Over a lengthy 17 minutes, ‘Murder Most Foul’ sees Dylan recount the 1963 assassination of US President John F. Kennedy and the countercultural ramifications that subsequently followed. It’s a historical tour de force from one of music’s most celebrated songwriters, and there’s absolutely no doubts Dylan is in his element here: across the sprawling track, he references everything from Beatlemania and famous rock DJ Wolfman Jack to racial upheaval and all things American art, of course.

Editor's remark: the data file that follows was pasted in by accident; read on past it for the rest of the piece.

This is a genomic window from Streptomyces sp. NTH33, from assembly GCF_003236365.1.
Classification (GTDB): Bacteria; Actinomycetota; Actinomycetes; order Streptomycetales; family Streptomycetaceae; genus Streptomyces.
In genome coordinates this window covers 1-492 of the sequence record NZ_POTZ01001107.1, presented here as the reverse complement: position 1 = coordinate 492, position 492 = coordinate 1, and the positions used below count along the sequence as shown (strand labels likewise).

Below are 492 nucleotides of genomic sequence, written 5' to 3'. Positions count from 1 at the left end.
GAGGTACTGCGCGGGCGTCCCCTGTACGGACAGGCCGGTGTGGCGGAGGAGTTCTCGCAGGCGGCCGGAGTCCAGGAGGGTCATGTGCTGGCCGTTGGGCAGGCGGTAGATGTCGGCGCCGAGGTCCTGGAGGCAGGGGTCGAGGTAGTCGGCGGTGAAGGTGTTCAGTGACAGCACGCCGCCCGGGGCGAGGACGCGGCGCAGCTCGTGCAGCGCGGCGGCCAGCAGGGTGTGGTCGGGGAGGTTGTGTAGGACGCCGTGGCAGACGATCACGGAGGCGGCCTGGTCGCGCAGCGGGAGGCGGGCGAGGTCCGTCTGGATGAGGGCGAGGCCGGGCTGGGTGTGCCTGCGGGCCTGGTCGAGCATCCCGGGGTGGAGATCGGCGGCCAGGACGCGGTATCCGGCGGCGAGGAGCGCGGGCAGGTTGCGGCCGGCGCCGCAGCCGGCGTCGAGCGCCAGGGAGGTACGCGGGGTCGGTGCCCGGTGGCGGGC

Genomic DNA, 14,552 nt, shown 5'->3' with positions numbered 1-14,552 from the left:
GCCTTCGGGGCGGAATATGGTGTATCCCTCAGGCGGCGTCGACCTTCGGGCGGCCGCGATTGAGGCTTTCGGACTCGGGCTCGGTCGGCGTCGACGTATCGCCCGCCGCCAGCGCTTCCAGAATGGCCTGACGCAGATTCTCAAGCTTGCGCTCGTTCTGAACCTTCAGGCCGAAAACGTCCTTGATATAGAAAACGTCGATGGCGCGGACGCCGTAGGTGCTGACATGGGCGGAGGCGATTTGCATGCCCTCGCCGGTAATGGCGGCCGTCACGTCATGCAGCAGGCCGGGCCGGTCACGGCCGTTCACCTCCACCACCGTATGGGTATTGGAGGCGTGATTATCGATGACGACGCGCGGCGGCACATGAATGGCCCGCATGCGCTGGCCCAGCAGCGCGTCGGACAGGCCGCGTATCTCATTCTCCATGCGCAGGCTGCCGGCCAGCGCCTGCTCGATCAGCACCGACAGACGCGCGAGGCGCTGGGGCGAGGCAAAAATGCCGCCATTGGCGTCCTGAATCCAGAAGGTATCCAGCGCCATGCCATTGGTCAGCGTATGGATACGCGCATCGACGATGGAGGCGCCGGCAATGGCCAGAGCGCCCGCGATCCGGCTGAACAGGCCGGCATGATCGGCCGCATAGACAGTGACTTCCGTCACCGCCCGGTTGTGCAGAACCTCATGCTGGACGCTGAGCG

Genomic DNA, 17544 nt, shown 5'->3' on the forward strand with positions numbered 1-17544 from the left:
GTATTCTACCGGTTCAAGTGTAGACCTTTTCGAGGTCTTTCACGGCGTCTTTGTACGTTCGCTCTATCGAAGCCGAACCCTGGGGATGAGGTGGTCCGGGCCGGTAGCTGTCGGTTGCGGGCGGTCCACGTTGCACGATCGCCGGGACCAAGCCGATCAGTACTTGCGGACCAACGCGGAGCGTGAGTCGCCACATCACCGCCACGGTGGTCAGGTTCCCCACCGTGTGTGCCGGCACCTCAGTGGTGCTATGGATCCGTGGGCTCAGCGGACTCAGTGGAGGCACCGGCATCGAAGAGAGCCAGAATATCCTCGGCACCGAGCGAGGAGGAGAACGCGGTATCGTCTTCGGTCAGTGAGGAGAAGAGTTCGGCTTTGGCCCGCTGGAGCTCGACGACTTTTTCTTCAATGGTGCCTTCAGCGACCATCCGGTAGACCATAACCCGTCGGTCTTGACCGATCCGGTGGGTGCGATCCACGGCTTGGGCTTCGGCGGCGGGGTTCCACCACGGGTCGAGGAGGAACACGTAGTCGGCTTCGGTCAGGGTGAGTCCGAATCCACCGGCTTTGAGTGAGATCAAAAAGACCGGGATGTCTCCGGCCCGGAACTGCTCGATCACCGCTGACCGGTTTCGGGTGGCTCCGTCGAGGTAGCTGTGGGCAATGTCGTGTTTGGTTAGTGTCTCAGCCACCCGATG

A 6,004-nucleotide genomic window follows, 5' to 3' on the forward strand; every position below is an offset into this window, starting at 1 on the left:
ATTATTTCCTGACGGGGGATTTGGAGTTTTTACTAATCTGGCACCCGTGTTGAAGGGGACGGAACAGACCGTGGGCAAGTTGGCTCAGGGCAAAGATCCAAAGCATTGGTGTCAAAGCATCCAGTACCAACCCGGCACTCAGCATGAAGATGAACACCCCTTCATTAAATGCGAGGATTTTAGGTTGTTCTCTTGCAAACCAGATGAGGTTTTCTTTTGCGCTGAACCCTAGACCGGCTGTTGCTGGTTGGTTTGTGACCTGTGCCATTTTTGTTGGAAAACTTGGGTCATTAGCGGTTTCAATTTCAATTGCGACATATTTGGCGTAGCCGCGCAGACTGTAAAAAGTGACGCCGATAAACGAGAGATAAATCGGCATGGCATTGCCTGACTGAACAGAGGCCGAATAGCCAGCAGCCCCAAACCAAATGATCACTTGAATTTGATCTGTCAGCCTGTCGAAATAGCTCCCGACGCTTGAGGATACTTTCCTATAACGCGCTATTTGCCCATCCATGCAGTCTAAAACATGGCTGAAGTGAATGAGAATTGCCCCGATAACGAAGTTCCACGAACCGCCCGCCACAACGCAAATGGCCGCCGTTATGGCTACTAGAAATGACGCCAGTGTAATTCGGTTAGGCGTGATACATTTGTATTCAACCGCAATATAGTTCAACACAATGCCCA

Of course, this is a much different Dylan to the one rock history tends to canonize. Soaring strings and jagged pianos carve air through the verses, pillowing his croaking and swollen voice to embellish his prose in a way we’ve never heard before. At risk of cursing him, ‘Murder Most Foul’ almost sounds like it could be Dylan’s swan song – but if it were to be, it’d be the perfect full stop for one of the greatest songwriter in history’s own story.
Revisit the story of Bob Dylan’s set at Newport Folk Festival in 1965.